TCI Global

new report brings together evidence from around the world on preventing, reducing and ending coercion in mental health settings. The report, authored by Bernadette McSherry, Cath Roper, Flick Grey and myself, was commissioned by the Office of the High Commissioner for Human Rights to inform the work of the Special Rapporteur on the Rights of Persons with Disabilities, pursuant to the Human Rights Council.

The report seeks to compile leading practices from around the world on alternatives to coercion, as well as to identify gaps in the research.

Readers of this blog will know that the CRPD – the Convention on the Rights of Persons with Disabilities – challenges governments to improve access to voluntary supports for persons with psychosocial disabilities and to end coercive interventions. The United Nations Committee on the Rights of Persons with Disabilities has unequivocally directed governments to eliminate detention and forced treatment on healthcare grounds as it violates the CRPD.[1]

For decades prior to the CRPD user/survivor activists have sought to reduce, prevent and eliminate coercive practices. Coercion includes detention and non-consensual treatment, to the use of seclusion, physical force, the use of belts or straps to restrict movement, or pharmacological interventions to control behaviour.

We wanted to know whether coercive practices can be reduced, prevented and eliminated. Our review examined efforts in hospitals in high-income countries, to family homes in rural parts of low- and middle-income countries.

The review isn’t exhaustive, as it was confined to English-language resources. A larger review is needed to uncover empirical research and reports of promising practices, particularly in non-English-speaking regions. It is also likely that we missed important resources. The review could be updated periodically.

We included 169 studies and reports from many parts of the world. To our knowledge, no researchers have systematically analysed alternatives to coercion on this scale. Taken together, the material offers valuable insights into the state of alternatives to coercion.

The report is freely available and includes three handy tables at the end of the report. The first, summarises the formal, scholarly literature. The second, lists ‘grey literature’ – such as policy documents, materials released by disabled people’s organisations, and so on – as well as existing reviews of different practices, such as advance directives. The third appendix lists initiatives from around the world, including the work of TCI-Asia.

Given the emphasis in this blog, I will briefly summarise the findings concerning the Asia Pacific. There were very few English language resources on efforts to reduce and end coercion.

Studies from India, Indonesia and China appeared in the review but given the low number of studies, few generalisations can be made. There is a clear need t record good practices, including better understanding the concerns of persons with psychosocial disabilities and others concerned with coercion in mental health settings.

There were only two Indian studies: Shields and colleagues sought ‘client and carer’ views on psychiatric advance directives,[2] while Raveesh and colleagues examined the attitudes of psychiatrists and caregivers to the use of coercive practices. Participants in Raveesh’s study recommended ’empowering patients, improving hospital resources [and] staff training in verbal de-escalation techniques’.[3]They call for ‘standardized operating procedure[s] in the use of coercive measures’; this recommendation is not an alternative to coercion per se, though the authors argue that clear regulation would reduce coercion overall.[4] The counterargument is that such regulation may cement the use of coercion in day-to-day practice.

Three peer-reviewed studies were undertaken in Indonesia, all concerning the practice of ‘pasung’, that is, the shackling or restraint of persons with psychosocial disabilities in family homes and communities. Minas and Diatri, in their observational study on Samosir Island, argued that the ‘provision of basic community mental health services, where there were none before, enabled the majority of the people who had been restrained to receive psychiatric treatment and to be released from pasung’.[5] Puteh and colleagues similarly concluded that the ‘development of a community mental health system and the introduction of a health insurance system in Aceh (together with the national health insurance scheme for the poor) has enabled access to free hospital treatment for people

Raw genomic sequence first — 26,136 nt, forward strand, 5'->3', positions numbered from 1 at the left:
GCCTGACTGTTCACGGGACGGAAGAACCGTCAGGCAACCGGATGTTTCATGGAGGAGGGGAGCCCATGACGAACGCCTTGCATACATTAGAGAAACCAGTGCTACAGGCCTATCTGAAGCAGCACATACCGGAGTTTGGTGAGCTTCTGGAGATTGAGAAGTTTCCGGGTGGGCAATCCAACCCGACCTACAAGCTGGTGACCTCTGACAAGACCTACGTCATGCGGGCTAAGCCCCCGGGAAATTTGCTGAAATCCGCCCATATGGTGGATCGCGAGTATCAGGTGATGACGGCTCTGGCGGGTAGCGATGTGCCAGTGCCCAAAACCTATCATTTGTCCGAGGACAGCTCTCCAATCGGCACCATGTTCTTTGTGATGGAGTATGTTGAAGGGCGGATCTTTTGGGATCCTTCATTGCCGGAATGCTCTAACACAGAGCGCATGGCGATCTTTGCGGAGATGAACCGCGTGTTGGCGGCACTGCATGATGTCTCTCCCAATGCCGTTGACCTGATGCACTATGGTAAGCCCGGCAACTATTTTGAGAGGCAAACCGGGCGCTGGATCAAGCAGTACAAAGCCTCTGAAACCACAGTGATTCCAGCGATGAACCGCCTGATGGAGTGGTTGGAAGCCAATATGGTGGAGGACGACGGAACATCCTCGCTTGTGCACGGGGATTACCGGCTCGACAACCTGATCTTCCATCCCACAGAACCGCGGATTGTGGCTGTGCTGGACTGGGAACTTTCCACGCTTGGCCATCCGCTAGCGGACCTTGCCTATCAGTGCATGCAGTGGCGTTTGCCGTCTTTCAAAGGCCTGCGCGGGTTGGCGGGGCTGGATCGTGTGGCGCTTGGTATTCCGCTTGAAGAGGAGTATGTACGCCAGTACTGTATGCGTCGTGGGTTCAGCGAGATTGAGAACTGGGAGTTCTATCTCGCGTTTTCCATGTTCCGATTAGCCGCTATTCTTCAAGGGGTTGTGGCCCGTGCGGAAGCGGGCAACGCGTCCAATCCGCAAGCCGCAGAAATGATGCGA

with severe mental disorders, including those who have been in pasung’.[6] They argue that it can inform ‘other low and middle-in- come countries where restraint and confinement of the mentally ill is receiving insufficient attention’.[7] Suryani and colleagues take a slightly different approach in applying a programme to address pasung; they sought to integrate more culturally-specific forms of support, which they describe as a ‘community-based, culturally sensitive … mental health model’ that assisted all 23 people subject to pasung to show ‘a remarkable recovery within 19 months of treatment’.[8]

In China, a study by Guan and colleagues was a largescale, national project, involving a nationwide two- stage follow-up study to measure the effectiveness and sustainability of the ‘unlocking and treatment’ intervention and its impact on the ‘well-being of patients’ families’.[9] Similar to the Indonesian studies, the unlocking process referred to an intervention to free people from deprivations of liberty in family homes or communal spaces (such as villages). 96% of participants were reportedly diagnosed with schizophrenia. Prior to unlocking, their total time locked ranged from two weeks to 28 years, with 32% having been locked multiple times. The authors reported that over 92% of participants remained free of restraints in 2012 and they argued that ‘[p]ractice-based evidence from our study suggests an important model for protecting the human rights of people with mental disorders and keeping them free of restraints […][via] accessible, community based mental health services with continuity of care’.[10] China’s ‘686’ Programme may be useful, therefore, for informing efforts in low-resource settings where community locking of persons with psychosocial disabilities is practiced. However, it does not appear that any of the research in the Asia Pacific – at least to our knowledge – included persons with psychosocial disabilities themselves on the research team, unlike some of the research in Western Europe and North America. More research may also be needed to determine whether the reduction of ‘informal’ coercion in countries like Indonesia and China, may have led to an increase in ‘formal’ coercion, through health services.